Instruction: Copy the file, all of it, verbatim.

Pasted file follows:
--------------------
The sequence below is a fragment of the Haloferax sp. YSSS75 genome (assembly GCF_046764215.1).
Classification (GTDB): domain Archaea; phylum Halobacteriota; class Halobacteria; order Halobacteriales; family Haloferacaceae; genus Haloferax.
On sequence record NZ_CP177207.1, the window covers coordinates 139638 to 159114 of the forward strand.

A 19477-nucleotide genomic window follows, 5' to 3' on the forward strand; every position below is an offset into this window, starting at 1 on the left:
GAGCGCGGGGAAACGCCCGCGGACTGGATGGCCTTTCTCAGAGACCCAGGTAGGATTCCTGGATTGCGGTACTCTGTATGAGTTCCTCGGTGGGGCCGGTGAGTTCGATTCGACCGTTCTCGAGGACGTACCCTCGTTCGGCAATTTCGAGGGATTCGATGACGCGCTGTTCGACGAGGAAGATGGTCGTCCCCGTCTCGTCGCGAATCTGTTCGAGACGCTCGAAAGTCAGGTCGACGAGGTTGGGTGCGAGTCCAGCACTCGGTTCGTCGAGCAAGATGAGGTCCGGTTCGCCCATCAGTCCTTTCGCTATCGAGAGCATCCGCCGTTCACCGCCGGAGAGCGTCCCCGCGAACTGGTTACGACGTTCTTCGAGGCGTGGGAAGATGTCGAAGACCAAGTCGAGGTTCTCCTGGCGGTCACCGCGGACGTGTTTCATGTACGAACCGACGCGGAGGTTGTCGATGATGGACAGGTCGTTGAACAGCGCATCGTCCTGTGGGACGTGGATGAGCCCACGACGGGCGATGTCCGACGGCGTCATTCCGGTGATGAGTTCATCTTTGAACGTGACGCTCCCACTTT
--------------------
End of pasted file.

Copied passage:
The sequence below is a fragment of the Haloferax sp. YSSS75 genome (assembly GCF_046764215.1).
Classification (GTDB): domain Archaea; phylum Halobacteriota; class Halobacteria; order Halobacteriales; family Haloferacaceae; genus Haloferax.
On sequence record NZ_CP177207.1, the window covers coordinates 139638 to 159114 of the forward strand.

A 19477-nucleotide genomic window follows, 5' to 3' on the forward strand; every position below is an offset into this window, starting at 1 on the left:
GAGCGCGGGGAAACGCCCGCGGACTGGATGGCCTTTCTCAGAGACCCAGGTAGGATTCCTGGATTGCGGTACTCTGTATGAGTTCCTCGGTGGGGCCGGTGAGTTCGATTCGACCGTTCTCGAGGACGTACCCTCGTTCGGCAATTTCGAGGGATTCGATGACGCGCTGTTCGACGAGGAAGATGGTCGTCCCCGTCTCGTCGCGAATCTGTTCGAGACGCTCGAAAGTCAGGTCGACGAGGTTGGGTGCGAGTCCAGCACTCGGTTCGTCGAGCAAGATGAGGTCCGGTTCGCCCATCAGTCCTTTCGCTATCGAGAGCATCCGCCGTTCACCGCCGGAGAGCGTCCCCGCGAACTGGTTACGACGTTCTTCGAGGCGTGGGAAGATGTCGAAGACCAAGTCGAGGTTCTCCTGGCGGTCACCGCGGACGTGTTTCATGTACGAACCGACGCGGAGGTTGTCGATGATGGACAGGTCGTTGAACAGCGCATCGTCCTGTGGGACGTGGATGAGCCCACGACGGGCGATGTCCGACGGCGTCATTCCGGTGATGAGTTCATCTTTGAACGTGACGCTCCCACTTT